Many of the commercial draft publications have Hood as more of a 1-gap style defensive lineman. This, of course, is a style the Patriots rarely play, as they are almost exclusively a 2-gap team. The reason many are making this projection is that Hood has excellent speed, quickness and experience in a 1-gap type of system. This does not mean, however, he doesn’t have the skills to play 2-gap. And being quick isn’t a negative in a 2-gap system so long as you have the requisite other skills. And Hood does. Hood has the size, strength and coachability to adapt to the Patriots 3-4 2-gap style. He is strong, nobody disputes that. And he checks in at at a stout 6’3″ 300 lbs., perfect size for a 3-4 end. His speed and quickness will be looked at as an added benefit for the Patriots, as he can contain the edge and become an effective pass rusher. It is my opinion Hood has been underrated by some commercial draft sites and is a very good prospect. This does not mean necessarily he has been underrated by NFL teams, however, and the Patriots would likely be thrilled to get him at 34, helping with an area of need as Vince Wilfork, Richard Seymour, Jarvis Green and LeKevin Smith all become free agents after this season.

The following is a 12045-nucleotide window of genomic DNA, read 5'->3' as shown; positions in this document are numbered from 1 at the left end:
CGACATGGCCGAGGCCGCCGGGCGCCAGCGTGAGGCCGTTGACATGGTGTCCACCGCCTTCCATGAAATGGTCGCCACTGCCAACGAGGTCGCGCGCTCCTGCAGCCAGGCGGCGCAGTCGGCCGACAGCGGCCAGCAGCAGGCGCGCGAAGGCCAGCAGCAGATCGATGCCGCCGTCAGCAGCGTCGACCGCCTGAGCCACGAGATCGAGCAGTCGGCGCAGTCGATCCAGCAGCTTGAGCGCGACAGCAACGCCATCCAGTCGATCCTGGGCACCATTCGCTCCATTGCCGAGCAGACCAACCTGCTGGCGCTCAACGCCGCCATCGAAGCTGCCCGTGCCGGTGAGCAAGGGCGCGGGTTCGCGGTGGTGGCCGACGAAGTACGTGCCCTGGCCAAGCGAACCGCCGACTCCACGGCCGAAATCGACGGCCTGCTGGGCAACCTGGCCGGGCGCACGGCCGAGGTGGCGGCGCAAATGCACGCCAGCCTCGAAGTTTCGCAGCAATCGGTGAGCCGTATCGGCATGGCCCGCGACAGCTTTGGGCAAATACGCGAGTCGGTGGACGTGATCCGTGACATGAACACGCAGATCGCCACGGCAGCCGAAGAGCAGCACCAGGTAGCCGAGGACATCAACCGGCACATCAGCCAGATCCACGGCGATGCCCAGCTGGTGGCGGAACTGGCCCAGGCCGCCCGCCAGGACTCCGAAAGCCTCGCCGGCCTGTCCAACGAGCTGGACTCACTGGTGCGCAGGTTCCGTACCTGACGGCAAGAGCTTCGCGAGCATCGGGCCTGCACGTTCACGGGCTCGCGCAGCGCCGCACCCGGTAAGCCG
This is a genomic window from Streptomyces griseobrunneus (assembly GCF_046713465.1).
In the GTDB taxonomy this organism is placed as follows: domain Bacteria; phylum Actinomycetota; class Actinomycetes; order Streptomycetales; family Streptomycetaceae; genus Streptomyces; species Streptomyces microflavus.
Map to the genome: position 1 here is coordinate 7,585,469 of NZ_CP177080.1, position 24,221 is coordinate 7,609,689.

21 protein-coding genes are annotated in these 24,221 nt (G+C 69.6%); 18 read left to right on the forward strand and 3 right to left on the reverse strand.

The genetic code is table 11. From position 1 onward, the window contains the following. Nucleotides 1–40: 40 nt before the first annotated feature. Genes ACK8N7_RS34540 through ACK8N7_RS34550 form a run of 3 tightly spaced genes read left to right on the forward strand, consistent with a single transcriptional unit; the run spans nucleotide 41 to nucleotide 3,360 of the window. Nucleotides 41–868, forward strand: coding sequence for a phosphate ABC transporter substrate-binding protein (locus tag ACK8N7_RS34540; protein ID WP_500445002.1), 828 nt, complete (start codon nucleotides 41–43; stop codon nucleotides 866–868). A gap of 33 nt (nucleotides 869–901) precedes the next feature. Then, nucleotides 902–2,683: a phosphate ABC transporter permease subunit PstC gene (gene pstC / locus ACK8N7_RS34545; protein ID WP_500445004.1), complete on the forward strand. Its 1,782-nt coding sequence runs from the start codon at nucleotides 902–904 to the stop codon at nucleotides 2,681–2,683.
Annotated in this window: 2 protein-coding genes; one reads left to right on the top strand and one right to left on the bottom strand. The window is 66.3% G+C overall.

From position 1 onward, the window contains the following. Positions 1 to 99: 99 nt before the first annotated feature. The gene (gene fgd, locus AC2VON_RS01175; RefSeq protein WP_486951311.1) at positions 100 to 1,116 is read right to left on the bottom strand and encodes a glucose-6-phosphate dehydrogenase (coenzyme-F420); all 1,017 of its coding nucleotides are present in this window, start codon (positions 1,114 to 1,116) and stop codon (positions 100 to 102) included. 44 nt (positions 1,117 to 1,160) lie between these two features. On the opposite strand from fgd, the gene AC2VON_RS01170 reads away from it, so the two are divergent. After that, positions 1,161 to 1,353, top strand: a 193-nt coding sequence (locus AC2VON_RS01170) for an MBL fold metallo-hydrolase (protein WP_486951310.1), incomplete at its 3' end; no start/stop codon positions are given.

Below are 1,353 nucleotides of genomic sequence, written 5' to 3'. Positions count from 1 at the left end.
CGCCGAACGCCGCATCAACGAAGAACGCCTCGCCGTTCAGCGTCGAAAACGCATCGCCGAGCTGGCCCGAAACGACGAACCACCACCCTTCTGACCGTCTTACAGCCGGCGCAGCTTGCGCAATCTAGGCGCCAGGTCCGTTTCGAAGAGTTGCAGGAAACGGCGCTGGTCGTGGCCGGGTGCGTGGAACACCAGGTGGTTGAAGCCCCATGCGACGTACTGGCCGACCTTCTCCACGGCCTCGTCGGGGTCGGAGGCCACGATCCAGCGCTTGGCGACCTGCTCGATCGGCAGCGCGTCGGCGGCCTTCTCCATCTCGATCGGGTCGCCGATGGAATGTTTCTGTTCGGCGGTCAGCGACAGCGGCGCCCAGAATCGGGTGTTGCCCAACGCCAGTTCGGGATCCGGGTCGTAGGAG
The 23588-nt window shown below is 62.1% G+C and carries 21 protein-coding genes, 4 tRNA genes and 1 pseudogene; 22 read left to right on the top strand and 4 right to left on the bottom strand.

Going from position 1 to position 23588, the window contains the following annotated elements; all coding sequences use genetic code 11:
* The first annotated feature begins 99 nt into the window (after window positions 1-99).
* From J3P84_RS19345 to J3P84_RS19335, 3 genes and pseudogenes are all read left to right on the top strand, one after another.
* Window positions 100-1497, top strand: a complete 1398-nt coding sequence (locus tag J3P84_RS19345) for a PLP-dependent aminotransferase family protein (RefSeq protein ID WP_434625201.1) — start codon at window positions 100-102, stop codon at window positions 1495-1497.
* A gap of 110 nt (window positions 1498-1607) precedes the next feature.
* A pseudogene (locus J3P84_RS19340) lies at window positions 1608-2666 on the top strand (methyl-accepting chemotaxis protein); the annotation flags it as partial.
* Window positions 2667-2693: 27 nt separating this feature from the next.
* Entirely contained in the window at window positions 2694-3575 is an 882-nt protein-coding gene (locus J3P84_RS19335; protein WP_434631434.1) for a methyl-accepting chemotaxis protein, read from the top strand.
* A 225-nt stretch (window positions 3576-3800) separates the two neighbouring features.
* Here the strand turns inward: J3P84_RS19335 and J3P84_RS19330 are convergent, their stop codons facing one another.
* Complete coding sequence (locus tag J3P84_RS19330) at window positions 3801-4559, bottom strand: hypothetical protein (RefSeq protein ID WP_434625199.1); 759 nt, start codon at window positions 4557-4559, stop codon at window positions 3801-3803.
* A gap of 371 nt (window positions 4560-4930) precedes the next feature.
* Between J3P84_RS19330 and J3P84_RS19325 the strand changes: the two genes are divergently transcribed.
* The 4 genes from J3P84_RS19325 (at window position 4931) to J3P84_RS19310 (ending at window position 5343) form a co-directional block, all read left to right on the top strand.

Round 2(47): Andy Levitre, G, Oregon State
Again, with Logan Mankins a free agent after this season and Stephen Neal turning 33, the Patriots will likely try to bolster their guard ranks. There’s a lot to like about Levitre. A team captain, a hard worker, light on his feet enough to play in the Patriots screen-filled offense; he seems to have 10 year NFL starter written all over him. He is also strong and coachable. Has also played every position on the line except center, including goal line tight end.
Round 2(58): Pat White, QB, West Virginia
With an abundance of 2nd round picks, this is somewhat of a luxury pick. White is a great athlete who is also a winner with good intangibles. He is extremely quick as a runner. Reports are numerous that the Patriots spent quite a bit of time evaluating him. White has the skills to convert to wide receiver and also be an effective returner. He does have some good QB skills, such as a strong arm, but is a bit thin and short to be a traditional QB. With the Patriots also showing an interest in Texas A&M’s mobile QB Stephen McGee, one wonders if they are toying with use of wildcat formations this season.
With White, they could incorporate this occasionally (saving Tom Brady’s knee some snaps), while also utilizing White as a returner and receiver. It’s a great way to save an extra roster spot if he can cover and return kicks and also serve as the backup QB on the game day roster, while also providing emergency WR depth. I’m guessing that is what they have in mind. Here is what we said on Patriots Daily about White last October in a “College Scout” column: “White is a very fast, athletic, game-changing type runner. He ran for over 1,300 yards just last year alone. He’s done well as a passer in college, but is likely looking at a career in the NFL as a receiver. He has the speed and athletic ability to make the transition and be a good one.”